- Course: PhD in Ecology and Global Change
- PhD title: Unravelling the drivers of short- and long-term variability in the Amazon hydrological cycle using tree-ring oxygen isotopes
- Year of graduation: 2017
- Nationality: British
- Job title: Research Fellow
- Company: University of Leeds
Funding: The National Environmental Research Council (NERC)
Supervisors: Professor Emmanuel Gloor, Dr Roel Brienen
Why did you decide to study for a PhD, and why Leeds?
I didn’t have any firm career goals when I decided I wanted to study for a PhD, but I did had a keen interest in environmental research and understanding the impacts of climate change. I knew I wanted to find a project that I felt passionately about, with a combination of field and lab work. I chose Leeds predominantly because of the internationally excellent Ecology and Global Change research group based in the School of Geography. A great range of PhD projects were on offer, tackling exciting and important problems facing the world today. When I visited the department it was great to meet so many other PhD students and it seemed like a stimulating environment to pursue research.
What is your experience of PhD study in the School and what skills have you learnt?
I find the School a fantastic place to study and have enjoyed my time so far immensely. My supervision has been excellent, with the right balance between structured guidance and independent learning. My research group meets once a week, providing an opportunity for students and staff to present work, discuss papers and challenge one another in a supportive environment. This close integration between students and academics creates a great atmosphere to generate ideas and further our research. The community of PhD students is friendly, and people are always willing to help one another out.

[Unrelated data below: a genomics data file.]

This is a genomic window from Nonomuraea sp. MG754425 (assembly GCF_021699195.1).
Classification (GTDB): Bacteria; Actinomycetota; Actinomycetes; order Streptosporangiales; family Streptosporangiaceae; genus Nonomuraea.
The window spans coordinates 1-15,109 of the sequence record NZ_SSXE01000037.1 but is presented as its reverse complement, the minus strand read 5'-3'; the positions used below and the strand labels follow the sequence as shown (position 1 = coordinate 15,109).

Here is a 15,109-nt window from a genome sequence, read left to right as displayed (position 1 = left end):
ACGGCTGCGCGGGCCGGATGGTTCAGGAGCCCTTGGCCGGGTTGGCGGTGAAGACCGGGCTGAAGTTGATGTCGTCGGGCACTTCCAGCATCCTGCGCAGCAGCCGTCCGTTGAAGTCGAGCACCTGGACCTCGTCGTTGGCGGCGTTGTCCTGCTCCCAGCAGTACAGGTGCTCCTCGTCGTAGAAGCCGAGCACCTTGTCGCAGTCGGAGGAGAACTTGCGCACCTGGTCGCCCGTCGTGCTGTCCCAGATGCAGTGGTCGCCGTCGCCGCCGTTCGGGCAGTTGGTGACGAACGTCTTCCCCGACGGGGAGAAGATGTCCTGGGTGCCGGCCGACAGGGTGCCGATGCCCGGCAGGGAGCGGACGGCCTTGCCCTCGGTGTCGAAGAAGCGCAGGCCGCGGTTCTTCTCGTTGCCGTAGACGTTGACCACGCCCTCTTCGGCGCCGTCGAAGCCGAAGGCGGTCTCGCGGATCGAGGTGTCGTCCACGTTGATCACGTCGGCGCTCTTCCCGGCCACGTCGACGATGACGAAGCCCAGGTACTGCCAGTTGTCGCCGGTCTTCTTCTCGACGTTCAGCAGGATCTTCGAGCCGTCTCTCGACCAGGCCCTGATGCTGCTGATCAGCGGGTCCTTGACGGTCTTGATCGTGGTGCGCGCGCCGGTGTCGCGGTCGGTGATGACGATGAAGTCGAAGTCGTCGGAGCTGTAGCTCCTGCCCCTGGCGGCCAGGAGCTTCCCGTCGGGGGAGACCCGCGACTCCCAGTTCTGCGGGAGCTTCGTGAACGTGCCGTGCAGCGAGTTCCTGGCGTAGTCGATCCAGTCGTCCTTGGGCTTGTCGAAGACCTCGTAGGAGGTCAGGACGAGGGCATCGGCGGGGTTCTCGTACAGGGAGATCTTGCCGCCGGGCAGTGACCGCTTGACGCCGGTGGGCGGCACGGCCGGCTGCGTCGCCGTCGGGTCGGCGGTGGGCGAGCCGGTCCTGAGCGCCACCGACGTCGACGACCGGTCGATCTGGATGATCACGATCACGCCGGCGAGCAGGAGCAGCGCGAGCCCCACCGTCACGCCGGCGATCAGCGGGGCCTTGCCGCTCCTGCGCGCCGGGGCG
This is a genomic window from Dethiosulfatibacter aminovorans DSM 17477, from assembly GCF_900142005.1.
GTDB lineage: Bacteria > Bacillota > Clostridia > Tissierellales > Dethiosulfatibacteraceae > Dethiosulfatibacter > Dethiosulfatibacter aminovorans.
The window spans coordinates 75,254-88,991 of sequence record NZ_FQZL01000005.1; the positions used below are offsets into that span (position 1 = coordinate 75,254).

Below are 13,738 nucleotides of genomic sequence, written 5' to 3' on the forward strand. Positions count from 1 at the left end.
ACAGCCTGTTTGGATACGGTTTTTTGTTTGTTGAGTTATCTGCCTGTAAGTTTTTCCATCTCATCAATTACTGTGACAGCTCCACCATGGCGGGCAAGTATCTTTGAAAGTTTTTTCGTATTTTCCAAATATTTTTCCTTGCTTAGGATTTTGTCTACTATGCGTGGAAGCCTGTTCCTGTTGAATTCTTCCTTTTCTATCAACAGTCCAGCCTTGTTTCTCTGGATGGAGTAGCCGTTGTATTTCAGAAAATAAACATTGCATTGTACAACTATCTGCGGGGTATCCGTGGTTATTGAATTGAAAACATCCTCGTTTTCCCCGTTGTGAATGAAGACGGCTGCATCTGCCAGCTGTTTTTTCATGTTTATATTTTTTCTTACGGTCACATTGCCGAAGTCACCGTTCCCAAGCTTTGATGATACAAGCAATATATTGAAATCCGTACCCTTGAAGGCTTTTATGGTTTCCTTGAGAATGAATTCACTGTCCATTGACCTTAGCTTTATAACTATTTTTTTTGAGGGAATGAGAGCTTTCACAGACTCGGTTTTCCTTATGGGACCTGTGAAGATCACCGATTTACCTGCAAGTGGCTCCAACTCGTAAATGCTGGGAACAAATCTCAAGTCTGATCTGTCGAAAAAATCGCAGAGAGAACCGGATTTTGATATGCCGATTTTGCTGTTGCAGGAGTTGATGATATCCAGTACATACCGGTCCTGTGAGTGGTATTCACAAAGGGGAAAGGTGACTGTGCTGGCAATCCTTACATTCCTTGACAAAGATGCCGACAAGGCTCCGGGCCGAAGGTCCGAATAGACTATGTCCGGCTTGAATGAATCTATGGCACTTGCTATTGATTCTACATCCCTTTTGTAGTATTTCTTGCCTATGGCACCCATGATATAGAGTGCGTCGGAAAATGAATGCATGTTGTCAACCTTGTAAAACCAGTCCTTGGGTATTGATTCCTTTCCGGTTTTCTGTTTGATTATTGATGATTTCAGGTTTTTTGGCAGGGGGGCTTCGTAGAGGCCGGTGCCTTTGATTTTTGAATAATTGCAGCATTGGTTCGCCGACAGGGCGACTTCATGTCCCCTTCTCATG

Since I started there have also been endless opportunities for personal development. I have been on language courses, attended statistics workshops and been introduced to coding. I travelled to Brazil and Ecuador for fieldwork and presented at an international conference. Through these experiences, I have acquired a range of transferable skills that will be extremely valuable once I have completed my PhD.
What are your career aspirations?
I really enjoy the process of knowledge discovery and finding out new things about the world, so a career as a researcher appeals to me greatly. I have not yet decided whether I would like to remain in a university environment and follow the route to academia or to work in a different kind of organisation. Alternatively, I may decide to apply the skills I have learnt in a new field entirely. Whichever I choose, I know that having a PhD will significantly improve my job prospects and enable me to pursue a career in the direction of my choice. When the time comes, I will visit the University Careers Centre to take advantage of their advice and support.
What would you say to someone who may be considering studying a PhD in the School of Geography?
Go for it! Since I began my PhD in October 2013 I haven’t looked back. I have had so many incredible experiences, travelled to remote parts of the world, met a wealth of interesting people and been part of a thriving academic community. Studying for a PhD is undoubtedly hard work, but it can also be exhilarating, and the School of Geography is an ideal place to study and learn in a fantastic, nurturing environment.